Experts offer ways to discuss
the risks with children
and help keep them safe
By Barbara F. Meltz, Globe Staff, 8/7/2002
Keeping our children
safe depends primarily on a combination of two things: vigilant parenting
and child empowerment. Unfortunately, the older children are, the less
vigilant parents tend to be, because teenagers are so good at pushing
us away. The younger children are, the less likely we are to tell them
what they need to know, because we're afraid of frightening them.
So far this year, the number of children abducted by people outside their
families is lower than it was at this point last year, but this summer's
high-profile cases are unsettling for another reason: The children who
were abducted were doing normal, everyday things: playing in the front
yard, walking on the sidewalk with a friend, sleeping in their own bedrooms,
parking at a lover's lane.
Even the experts are on edge.
''This does give you pause,'' says William Damon, director of the Stanford
Center of Adolescence. Like many others, his advice to parents is more
precautionary than it was a few years ago. ''Would this make me so neurotic
that I wouldn't let my teenage daughter go to the mall? No, I'd let her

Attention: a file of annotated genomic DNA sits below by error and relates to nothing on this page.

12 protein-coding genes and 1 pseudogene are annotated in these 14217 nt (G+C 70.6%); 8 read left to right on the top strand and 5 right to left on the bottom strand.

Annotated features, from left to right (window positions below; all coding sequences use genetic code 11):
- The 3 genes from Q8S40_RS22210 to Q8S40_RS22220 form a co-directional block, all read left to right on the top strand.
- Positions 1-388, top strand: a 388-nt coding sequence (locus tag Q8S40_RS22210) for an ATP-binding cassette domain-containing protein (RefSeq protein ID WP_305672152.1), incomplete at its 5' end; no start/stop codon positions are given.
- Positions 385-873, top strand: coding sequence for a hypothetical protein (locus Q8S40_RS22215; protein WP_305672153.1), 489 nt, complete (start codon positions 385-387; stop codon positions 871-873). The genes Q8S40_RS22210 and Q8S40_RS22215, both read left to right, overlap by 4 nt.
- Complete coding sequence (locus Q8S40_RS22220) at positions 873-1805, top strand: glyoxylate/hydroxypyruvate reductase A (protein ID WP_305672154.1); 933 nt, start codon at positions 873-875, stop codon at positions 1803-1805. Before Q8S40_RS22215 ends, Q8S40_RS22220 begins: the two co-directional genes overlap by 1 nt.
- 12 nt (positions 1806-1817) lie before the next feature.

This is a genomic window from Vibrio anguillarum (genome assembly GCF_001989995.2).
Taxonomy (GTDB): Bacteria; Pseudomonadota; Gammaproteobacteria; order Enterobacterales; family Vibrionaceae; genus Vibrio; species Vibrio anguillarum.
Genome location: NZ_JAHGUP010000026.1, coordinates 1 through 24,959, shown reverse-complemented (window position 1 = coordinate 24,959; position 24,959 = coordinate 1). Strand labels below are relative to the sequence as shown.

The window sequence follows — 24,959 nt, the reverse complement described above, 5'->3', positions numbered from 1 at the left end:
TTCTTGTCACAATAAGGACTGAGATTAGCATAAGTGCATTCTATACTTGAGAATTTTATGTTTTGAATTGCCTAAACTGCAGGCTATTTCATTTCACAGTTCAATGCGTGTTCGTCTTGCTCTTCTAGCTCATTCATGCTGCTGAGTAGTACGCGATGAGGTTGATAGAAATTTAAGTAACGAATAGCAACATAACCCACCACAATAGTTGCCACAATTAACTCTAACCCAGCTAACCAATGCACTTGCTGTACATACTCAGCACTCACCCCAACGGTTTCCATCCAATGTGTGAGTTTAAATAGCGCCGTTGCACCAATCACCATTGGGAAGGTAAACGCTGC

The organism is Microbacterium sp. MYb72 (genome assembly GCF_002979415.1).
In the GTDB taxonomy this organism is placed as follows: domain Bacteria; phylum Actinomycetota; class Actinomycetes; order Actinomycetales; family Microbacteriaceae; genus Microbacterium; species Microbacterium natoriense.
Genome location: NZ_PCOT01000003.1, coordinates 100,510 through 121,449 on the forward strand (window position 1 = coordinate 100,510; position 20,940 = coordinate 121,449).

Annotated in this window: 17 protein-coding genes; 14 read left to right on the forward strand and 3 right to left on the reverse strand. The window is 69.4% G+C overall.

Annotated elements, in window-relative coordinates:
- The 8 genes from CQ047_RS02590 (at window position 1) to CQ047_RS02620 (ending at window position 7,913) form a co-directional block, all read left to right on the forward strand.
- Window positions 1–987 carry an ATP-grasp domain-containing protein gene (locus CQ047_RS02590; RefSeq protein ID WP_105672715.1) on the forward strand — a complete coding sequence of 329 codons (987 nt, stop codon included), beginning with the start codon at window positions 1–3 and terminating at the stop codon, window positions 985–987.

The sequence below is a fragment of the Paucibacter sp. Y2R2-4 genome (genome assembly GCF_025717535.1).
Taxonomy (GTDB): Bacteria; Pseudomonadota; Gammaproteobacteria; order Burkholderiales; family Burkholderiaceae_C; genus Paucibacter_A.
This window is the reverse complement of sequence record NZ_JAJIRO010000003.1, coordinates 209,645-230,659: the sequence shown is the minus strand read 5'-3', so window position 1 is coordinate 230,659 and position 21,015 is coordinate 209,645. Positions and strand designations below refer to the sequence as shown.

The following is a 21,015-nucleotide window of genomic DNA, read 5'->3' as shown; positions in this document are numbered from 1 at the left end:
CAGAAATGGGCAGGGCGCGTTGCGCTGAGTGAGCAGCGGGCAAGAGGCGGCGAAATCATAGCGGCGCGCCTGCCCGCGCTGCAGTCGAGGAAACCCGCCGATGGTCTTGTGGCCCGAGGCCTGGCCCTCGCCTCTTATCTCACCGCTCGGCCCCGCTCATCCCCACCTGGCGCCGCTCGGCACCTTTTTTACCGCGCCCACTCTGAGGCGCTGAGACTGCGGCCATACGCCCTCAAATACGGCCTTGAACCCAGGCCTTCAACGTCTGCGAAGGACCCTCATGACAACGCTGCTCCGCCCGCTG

go. But I'd have a conversation first: `You can only go with a group of
friends, and you have to promise not to get separated.'''
Teens need the most help, because teenage girls are the highest-risk group
for stranger abduction, says David Finkelhor, co-director of the Family
Research Laboratory at the University of New Hampshire and one of the
nation's leading researchers on crimes against children.
Parents of teens should always know where children are going, who they
are with, and when they'll be home, even when they insist on independence.
''A lot of that is bravado,'' says Damon. ''What you say does sink in.''
He speculates that news of last week's abduction of two teenage girls
from a California lover's lane could dent even the thickest teen shell
of invulnerability, though your teen may never admit it. Bring up the
subject if your daughter doesn't, he says: ''These things are rare, but
they happen. I don't want you to stop living, but I want to make sure
you don't expose yourself to unnecessary risk. One of those risks is going
to some secluded spot with your boyfriend.''
With younger children, vigilance takes persistence of a different kind.
''Most parents are not vigilant enough about paying attention to the people
around your children ... the acquaintances [in the neighborhood],'' says
Jan Wagner, author of ''Raising Safe Kids in an Unsafe World'' (Avon)
and founder of the Yellow Dyno safety program and curricula (www.yellowdyno.com).
She says children under the age of 6 should never be alone outside and
never be more than 21 feet away from a supervising adult: ''You can't
get to them fast enough in a crisis.''
Beginning at age 4, ''Teach children not to talk to people they don't
know. Period,'' says Nancy McBride, director of prevention education with